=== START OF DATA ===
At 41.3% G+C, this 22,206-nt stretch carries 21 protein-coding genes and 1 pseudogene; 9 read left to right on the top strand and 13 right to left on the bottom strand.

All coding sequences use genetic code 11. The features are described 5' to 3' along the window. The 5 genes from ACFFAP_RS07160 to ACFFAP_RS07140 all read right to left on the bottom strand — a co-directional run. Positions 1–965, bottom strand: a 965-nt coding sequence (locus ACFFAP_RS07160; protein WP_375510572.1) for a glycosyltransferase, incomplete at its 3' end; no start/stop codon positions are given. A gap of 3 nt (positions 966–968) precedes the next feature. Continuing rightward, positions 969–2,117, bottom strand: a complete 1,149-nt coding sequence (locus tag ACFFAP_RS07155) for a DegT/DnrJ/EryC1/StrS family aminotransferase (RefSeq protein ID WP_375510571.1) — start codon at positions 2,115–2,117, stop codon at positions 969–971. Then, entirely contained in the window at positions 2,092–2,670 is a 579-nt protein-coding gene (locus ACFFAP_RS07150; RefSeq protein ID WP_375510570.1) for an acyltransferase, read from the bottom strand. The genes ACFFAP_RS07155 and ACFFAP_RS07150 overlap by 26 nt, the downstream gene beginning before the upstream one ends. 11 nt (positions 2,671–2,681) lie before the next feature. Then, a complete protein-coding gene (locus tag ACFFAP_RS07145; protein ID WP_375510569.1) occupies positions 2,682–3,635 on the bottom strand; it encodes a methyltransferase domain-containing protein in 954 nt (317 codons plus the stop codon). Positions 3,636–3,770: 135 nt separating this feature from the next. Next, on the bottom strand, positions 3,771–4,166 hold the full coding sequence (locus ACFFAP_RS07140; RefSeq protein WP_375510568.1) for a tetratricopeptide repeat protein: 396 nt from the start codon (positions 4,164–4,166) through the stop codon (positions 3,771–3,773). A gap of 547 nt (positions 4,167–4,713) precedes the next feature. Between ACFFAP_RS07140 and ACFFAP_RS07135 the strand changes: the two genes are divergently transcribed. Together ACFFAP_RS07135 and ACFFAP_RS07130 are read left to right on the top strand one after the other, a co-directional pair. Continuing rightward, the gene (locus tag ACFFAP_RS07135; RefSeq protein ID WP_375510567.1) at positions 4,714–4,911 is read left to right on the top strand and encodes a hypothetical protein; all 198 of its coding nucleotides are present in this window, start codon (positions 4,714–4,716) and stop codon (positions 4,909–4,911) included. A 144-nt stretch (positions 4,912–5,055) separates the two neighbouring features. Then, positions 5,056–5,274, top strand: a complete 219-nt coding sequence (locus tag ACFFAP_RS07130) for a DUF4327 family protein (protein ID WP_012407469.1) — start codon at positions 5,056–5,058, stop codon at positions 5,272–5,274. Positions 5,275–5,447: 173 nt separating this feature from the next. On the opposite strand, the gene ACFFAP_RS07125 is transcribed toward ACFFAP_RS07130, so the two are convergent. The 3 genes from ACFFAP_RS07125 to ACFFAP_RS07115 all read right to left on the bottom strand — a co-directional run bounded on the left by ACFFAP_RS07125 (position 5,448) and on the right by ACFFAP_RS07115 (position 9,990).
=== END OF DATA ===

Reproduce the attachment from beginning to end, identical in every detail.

At 41.3% G+C, this 22,206-nt stretch carries 21 protein-coding genes and 1 pseudogene; 9 read left to right on the top strand and 13 right to left on the bottom strand.

All coding sequences use genetic code 11. The features are described 5' to 3' along the window. The 5 genes from ACFFAP_RS07160 to ACFFAP_RS07140 all read right to left on the bottom strand — a co-directional run. Positions 1–965, bottom strand: a 965-nt coding sequence (locus ACFFAP_RS07160; protein WP_375510572.1) for a glycosyltransferase, incomplete at its 3' end; no start/stop codon positions are given. A gap of 3 nt (positions 966–968) precedes the next feature. Continuing rightward, positions 969–2,117, bottom strand: a complete 1,149-nt coding sequence (locus tag ACFFAP_RS07155) for a DegT/DnrJ/EryC1/StrS family aminotransferase (RefSeq protein ID WP_375510571.1) — start codon at positions 2,115–2,117, stop codon at positions 969–971. Then, entirely contained in the window at positions 2,092–2,670 is a 579-nt protein-coding gene (locus ACFFAP_RS07150; RefSeq protein ID WP_375510570.1) for an acyltransferase, read from the bottom strand. The genes ACFFAP_RS07155 and ACFFAP_RS07150 overlap by 26 nt, the downstream gene beginning before the upstream one ends. 11 nt (positions 2,671–2,681) lie before the next feature. Then, a complete protein-coding gene (locus tag ACFFAP_RS07145; protein ID WP_375510569.1) occupies positions 2,682–3,635 on the bottom strand; it encodes a methyltransferase domain-containing protein in 954 nt (317 codons plus the stop codon). Positions 3,636–3,770: 135 nt separating this feature from the next. Next, on the bottom strand, positions 3,771–4,166 hold the full coding sequence (locus ACFFAP_RS07140; RefSeq protein WP_375510568.1) for a tetratricopeptide repeat protein: 396 nt from the start codon (positions 4,164–4,166) through the stop codon (positions 3,771–3,773). A gap of 547 nt (positions 4,167–4,713) precedes the next feature. Between ACFFAP_RS07140 and ACFFAP_RS07135 the strand changes: the two genes are divergently transcribed. Together ACFFAP_RS07135 and ACFFAP_RS07130 are read left to right on the top strand one after the other, a co-directional pair. Continuing rightward, the gene (locus tag ACFFAP_RS07135; RefSeq protein ID WP_375510567.1) at positions 4,714–4,911 is read left to right on the top strand and encodes a hypothetical protein; all 198 of its coding nucleotides are present in this window, start codon (positions 4,714–4,716) and stop codon (positions 4,909–4,911) included. A 144-nt stretch (positions 4,912–5,055) separates the two neighbouring features. Then, positions 5,056–5,274, top strand: a complete 219-nt coding sequence (locus tag ACFFAP_RS07130) for a DUF4327 family protein (protein ID WP_012407469.1) — start codon at positions 5,056–5,058, stop codon at positions 5,272–5,274. Positions 5,275–5,447: 173 nt separating this feature from the next. On the opposite strand, the gene ACFFAP_RS07125 is transcribed toward ACFFAP_RS07130, so the two are convergent. The 3 genes from ACFFAP_RS07125 to ACFFAP_RS07115 all read right to left on the bottom strand — a co-directional run bounded on the left by ACFFAP_RS07125 (position 5,448) and on the right by ACFFAP_RS07115 (position 9,990).